Two years ago the end of the walk probably would have been quite a good vantage point. Now, with the rubble mountain obstructing the view you can't really see a lot. The fascinating thing is this rubble was actually under the glacier 4 years ago - take a look at this link and the before/after picture. It's really quite remarkable. You would think those photos were taken decades apart not just a few short years.
The terminal face of the glacier has also been very unstable this year, so unstable that they've had to ban any guided walks to the face of the glacier - guided walks now are only by helicopter that land you up higher.
I completely understand the safety issues of not letting inexperienced tourists get too close to a glacier without supervision, particularly given how unstable Franz Josef has been this year, and obviously the national park can't do anything about the glacier retreating ... but it didn't alter the fact that the view was disappointing. It wasn't the fact that you couldn't get closer - it was the obstructed view that was the disappointing part. The view halfway along the path was just as good, if not better than the view at the end of the hike. If we had of realised this we probably only would have walked 3/4 of the way and turned back.
Hopefully they have plans to move the vantage point if the glacier continues retreating because otherwise it was a spectacular walk and experience. Seeing the glacier working it's way down the valley from snowy mountains to a temperate rainforest was spectacular. But a better vantage point at the end of the walk would have turned the experience from a cool day out to 'Wow this is the best day ever'.
Visiting Fox Glacier was almost the complete opposite experience to visiting Franz Josef.
The walk is much shorter - around 40mins return but the trail is harder. Most of the walk is on uneven ground, including a few stream crossings, with lots of ups and downs over small hills at the edge of the riverbed. It was a lovely walk although not quite as scenic as the walk to Franz Josef.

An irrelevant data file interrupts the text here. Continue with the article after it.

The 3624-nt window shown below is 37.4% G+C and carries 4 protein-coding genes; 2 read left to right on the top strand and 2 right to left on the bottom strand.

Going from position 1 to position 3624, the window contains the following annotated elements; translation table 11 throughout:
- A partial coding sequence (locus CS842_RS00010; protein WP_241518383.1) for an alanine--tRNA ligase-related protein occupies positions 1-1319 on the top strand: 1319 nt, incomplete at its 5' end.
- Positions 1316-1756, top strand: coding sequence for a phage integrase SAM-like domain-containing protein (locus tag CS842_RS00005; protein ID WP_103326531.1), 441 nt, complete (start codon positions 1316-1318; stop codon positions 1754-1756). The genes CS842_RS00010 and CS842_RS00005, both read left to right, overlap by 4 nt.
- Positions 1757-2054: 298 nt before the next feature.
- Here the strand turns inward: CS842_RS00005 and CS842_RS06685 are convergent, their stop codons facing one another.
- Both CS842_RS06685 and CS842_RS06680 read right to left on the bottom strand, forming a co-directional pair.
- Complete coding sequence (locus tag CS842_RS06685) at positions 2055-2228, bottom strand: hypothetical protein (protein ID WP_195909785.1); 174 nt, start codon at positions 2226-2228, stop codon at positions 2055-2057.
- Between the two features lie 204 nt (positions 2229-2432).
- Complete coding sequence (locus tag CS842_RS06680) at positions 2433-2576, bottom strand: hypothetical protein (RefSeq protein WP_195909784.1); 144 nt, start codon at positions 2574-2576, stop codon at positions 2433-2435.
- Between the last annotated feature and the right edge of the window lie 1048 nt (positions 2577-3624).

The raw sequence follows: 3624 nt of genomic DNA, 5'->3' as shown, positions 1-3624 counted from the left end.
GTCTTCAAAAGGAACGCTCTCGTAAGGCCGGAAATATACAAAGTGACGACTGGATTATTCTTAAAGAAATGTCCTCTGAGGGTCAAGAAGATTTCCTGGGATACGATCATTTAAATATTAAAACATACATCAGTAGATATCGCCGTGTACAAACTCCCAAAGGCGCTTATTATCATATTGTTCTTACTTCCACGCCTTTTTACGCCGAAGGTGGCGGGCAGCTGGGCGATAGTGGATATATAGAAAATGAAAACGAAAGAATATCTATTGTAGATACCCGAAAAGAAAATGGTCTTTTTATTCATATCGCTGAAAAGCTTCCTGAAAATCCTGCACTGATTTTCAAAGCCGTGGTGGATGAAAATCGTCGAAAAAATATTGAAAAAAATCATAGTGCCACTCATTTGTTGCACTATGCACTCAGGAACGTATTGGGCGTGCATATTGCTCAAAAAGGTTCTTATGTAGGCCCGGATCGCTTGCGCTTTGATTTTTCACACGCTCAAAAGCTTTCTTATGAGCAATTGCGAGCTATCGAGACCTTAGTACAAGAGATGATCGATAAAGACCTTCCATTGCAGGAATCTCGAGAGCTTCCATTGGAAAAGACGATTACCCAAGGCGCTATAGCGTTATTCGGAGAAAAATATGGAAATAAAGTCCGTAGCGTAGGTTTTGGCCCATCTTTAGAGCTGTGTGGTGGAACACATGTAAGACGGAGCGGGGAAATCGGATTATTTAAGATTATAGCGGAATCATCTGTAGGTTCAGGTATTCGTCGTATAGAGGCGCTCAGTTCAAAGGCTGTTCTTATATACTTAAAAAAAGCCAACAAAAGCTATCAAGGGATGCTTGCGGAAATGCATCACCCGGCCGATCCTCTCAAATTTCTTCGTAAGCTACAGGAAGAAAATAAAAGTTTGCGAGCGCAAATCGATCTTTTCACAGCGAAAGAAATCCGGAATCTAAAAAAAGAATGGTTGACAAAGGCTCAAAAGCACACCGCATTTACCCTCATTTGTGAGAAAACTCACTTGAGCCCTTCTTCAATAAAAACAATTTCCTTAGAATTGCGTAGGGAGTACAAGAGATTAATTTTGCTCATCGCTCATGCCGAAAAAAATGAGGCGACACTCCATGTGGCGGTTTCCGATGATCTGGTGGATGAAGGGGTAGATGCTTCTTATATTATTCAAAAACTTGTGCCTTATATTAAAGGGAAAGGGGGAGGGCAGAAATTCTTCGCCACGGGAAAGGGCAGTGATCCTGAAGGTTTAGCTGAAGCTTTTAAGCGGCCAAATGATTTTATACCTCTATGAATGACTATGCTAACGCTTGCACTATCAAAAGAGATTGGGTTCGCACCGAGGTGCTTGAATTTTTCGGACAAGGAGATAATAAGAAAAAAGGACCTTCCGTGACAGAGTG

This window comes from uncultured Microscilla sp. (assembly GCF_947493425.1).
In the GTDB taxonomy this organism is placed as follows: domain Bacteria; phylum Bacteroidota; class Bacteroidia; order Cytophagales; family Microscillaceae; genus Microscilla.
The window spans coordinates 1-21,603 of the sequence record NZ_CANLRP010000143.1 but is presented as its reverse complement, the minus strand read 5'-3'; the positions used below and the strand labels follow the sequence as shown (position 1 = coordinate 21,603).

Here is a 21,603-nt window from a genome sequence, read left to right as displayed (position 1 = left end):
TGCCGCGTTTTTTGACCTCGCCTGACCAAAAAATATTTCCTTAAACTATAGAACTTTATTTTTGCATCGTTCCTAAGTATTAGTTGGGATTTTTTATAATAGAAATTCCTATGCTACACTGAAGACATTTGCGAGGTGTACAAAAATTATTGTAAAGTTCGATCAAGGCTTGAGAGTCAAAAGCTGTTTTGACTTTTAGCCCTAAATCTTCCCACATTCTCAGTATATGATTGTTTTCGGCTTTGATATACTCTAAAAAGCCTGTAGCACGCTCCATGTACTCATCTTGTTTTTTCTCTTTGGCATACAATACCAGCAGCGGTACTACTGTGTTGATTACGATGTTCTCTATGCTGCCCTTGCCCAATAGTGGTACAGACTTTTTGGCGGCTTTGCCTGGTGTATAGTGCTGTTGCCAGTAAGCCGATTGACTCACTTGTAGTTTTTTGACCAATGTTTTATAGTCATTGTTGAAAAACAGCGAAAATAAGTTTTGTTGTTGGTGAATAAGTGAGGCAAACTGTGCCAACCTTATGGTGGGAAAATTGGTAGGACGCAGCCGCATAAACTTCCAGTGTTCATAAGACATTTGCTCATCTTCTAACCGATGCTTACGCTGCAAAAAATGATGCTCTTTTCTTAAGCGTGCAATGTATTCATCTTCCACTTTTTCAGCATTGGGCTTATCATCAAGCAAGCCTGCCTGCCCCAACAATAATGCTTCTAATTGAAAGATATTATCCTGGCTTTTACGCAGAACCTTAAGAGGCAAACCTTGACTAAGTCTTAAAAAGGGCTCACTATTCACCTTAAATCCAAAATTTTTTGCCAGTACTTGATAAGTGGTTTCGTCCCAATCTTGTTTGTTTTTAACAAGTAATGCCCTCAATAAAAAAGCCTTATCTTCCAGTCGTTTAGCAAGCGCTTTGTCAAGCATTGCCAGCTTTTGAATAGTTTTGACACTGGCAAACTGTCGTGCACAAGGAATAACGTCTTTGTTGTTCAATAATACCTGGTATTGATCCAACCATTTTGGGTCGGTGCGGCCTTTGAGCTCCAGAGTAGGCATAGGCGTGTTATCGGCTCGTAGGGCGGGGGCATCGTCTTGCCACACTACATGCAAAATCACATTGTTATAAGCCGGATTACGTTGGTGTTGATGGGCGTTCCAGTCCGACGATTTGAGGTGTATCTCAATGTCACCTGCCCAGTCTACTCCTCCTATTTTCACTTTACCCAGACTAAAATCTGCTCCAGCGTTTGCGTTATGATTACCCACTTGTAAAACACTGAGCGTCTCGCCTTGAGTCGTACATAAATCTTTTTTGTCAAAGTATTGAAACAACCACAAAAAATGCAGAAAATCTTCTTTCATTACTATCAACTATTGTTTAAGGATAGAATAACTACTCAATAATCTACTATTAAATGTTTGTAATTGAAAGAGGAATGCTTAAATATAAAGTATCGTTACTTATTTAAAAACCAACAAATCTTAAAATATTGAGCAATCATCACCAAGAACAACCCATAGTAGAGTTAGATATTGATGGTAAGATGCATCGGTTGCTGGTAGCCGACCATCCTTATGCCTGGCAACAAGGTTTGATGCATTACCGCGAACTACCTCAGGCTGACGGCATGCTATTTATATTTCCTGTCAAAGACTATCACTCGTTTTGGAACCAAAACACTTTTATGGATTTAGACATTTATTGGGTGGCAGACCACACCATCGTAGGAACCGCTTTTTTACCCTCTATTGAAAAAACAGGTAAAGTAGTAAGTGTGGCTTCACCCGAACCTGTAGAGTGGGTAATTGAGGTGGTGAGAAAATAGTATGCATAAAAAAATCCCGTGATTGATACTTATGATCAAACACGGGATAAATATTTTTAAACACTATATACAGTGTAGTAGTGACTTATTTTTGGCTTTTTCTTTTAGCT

Our children found the shorter walk to Fox Glacier just as challenging as the walk to Franz Josef even though it was much shorter, thanks to all the inclines and the uneven path. It's not too hard a walk for kids, just a little tiring in places. Our 7 year old found it easy, our 5 year old tripped a couple of times and was pretty tired by the end. But then she'd already done a 6km walk and a 2km walk over lunch (we had lunch at a lake and we went for an explore) so she was already tired before we went.
You can get a lot closer to Fox Glacier. We were only 100m away so the view was quite spectacular. Close enough to see all the features. But throughout the whole walk you could really only see the terminal face of the glacier, unlike Franz Josef where you could see the glacier making it's way down from the mountains above.
Until Franz Josef starts to advance again (fingers crossed it does) or they move the vantage point, it's worth visiting both glaciers as they were both were amazing and different experiences in their own right. It was worth walking to Fox Glacier to see the glacier up close and the view of the higher reaches of Franz Josef and seeing all the glacial carved features of the valley and rocks made that walk well worth it too.
They're only 20minutes apart and if you break them up with a lunch stop in between it's not hard to do both in a single day even with young children. I'd recommend walking all the way to Fox Glacier to get up close to the glacier but when you visit Franz Josef only walk halfway unless your children are keen to keep walking.
Because the glaciers are changing so rapidly it's definitely worth asking locals and other tourists what the situation is at both glaciers, specifically how close you can get to the glaciers.
And lastly, allow extra walking time for rock collection. I'm pretty sure my children would have stayed an extra three hours at each glacier collecting, crushing and inspecting rocks.